College Courses Tailor-Made For Rim Country Students



By the time you read this, the Payson Campus of Whozit College should be gearing up to reopen its doors.

Let's hope so, because the last thing we need around here is any more unenlightenment. But as we wait for the belated start of the fall semester, we here at The Rim Review do not intend to miss a perfectly good opportunity to have a little unenlightened fun.

One of the things a community college is supposed to do is meet the unique and specialized needs of the community wherein it hangs its sign. In fact, the failure of Eastern Arizona College to adapt its curriculum to the Rim country's needs is one of several reasons the county gave for severing ties with that institution. Here are a few examples:

In a community like ours with a lot of retirees, more nursing and other health care programs would be nice.

In a tourism-based community where service in local eateries often leaves something to be desired, some hospitality and food service offerings would also be nice. And how about a course in ecotourism?

In a relatively low-tech community, we could use some high-tech programs that would put us in a better position to attract clean, technology-based industries.

We are confident the all-new Whozit College will do a better job of offering courses that truly address the Rim country's unique needs with, of course, a little input from us.

Here are some courses we'd like to see at Whozit:

Fashion Sense 101

Especially for locals who wear Payson Concrete & Materials caps, this course covers basics fashion tenets like:

The tasteful concealment of bald heads.

Walking in cowboy boots with a beer belly.

Blubbery bare midriffs are not sexy.

Slow Driving 101

For those of us who come from the city, it is a difficult adjustment to the slow-paced lifestyle of the Rim country. This course teaches newcomers how to slow down and enjoy life. Highlights include:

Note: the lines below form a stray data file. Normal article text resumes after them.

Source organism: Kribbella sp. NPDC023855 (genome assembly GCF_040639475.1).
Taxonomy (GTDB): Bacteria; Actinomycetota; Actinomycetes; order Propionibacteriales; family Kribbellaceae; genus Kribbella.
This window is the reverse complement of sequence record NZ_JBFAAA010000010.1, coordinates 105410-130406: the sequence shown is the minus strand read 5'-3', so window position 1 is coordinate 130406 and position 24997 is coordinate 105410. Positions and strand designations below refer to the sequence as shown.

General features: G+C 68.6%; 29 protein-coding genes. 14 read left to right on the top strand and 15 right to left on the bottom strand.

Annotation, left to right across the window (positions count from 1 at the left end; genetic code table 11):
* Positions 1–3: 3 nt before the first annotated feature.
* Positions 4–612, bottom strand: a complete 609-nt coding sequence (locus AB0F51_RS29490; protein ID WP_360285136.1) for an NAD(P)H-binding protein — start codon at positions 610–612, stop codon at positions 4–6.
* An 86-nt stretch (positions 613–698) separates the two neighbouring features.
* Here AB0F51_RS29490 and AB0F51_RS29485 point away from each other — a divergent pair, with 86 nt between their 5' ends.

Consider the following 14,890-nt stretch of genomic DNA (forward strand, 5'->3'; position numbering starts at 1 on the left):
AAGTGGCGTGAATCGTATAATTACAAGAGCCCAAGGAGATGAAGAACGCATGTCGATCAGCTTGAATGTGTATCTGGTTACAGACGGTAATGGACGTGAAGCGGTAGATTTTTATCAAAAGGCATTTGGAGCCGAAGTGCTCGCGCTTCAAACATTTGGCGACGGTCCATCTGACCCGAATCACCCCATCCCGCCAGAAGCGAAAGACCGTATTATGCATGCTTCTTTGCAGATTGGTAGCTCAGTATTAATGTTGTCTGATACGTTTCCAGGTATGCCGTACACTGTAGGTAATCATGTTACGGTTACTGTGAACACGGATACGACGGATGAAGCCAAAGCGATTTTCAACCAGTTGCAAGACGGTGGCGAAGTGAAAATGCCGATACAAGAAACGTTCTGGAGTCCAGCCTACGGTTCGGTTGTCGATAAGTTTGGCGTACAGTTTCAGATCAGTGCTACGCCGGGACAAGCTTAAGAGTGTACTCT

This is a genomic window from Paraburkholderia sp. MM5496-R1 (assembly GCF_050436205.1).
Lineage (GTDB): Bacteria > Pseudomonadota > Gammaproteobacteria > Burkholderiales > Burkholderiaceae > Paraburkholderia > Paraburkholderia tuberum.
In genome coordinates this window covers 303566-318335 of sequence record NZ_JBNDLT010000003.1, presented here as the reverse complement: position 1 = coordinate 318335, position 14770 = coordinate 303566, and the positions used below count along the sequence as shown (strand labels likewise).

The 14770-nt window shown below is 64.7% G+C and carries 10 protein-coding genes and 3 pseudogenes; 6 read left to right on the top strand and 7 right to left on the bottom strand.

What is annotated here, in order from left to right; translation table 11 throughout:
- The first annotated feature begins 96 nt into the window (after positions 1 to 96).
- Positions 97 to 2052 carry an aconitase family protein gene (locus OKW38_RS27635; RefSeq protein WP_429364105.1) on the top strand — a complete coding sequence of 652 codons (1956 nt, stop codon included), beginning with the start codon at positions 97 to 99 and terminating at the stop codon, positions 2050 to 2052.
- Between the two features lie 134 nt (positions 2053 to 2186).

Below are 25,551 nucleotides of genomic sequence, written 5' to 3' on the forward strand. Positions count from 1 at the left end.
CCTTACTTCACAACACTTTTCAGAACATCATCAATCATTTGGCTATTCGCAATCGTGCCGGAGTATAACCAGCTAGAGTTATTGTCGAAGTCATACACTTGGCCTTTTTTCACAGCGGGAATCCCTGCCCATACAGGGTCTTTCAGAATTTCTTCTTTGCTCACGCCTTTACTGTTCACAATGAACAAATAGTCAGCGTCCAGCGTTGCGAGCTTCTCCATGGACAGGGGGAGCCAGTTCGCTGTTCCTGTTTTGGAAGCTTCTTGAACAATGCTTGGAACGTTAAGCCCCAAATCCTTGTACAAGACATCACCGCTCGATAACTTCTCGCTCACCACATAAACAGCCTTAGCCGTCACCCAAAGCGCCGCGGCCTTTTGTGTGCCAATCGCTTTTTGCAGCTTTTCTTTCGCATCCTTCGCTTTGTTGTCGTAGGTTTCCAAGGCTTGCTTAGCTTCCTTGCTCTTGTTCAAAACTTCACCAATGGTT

How to mutter under your breath so as not to irritate the slowpoke cowboy in the beat-up pickup running on three cylinders and spewing exhaust smoke ahead of you.

How to drive around all day in second gear without ruining your transmission.

How to say "Tyler Parkway" without putting an expletive in front of it.

Name Changing 101

The poet Coleridge wrote:

"Ah! replied my gentle fair,

Beloved, what are names but air?

Choose thou whatever suits the line;

Call me Sappho, call me Chloris,

Call me Lalage, or Doris,

Only, only, call me thine."

Doris College doesn't make it, but Chloris College has possibilities.

Shopping Cart 101

If you can drive a car, you should be able to handle a shopping cart. So why do people who wouldn't think of driving on the wrong side of the road break every rule of courteous driving when negotiating a supermarket aisle?

Supercenter 101

All about locating items in a gazillion-square-foot building while dodging falling prices. The final exam challenge: Find any one of the three places in the store where playing cards are located in under an hour?

Don't Feed the Animals 101

"Mommy, since there's no Santa Claus, let's leave cookies and milk out for the bears." Through this course, it is hoped people will finally get the point that feeding wildlife is quite counterproductive since it usually gets them killed. Duh?

Local History 101

This course uses deductive reasoning to prove once and for all that we do have a history. A sample: History is what happened yesterday. Therefore there is history on Main Street. Mankind can learn from the mistakes of past mankinds. Therefore Main Street is worth preserving.

Keeping Molehills in Perspective 101

If there's one thing small towns are good at it's making mountains out of molehills. Features a real case study: Why the Rodeo-Chediski Fire was never headed for the Rim country.

Payson Time 101

When you live in the Payson Time Zone, it doesn't matter when somebody says he'll get there. He'll arrive whenever he darn well pleases or maybe not.

Duck and Goose Are Not Dirty Words 101

If you've read the Roundup recently, you know it's mosquitoes not ducks and geese that are carrying the disease that will ultimately end the world.

Which kind of makes a fall semester pointless.

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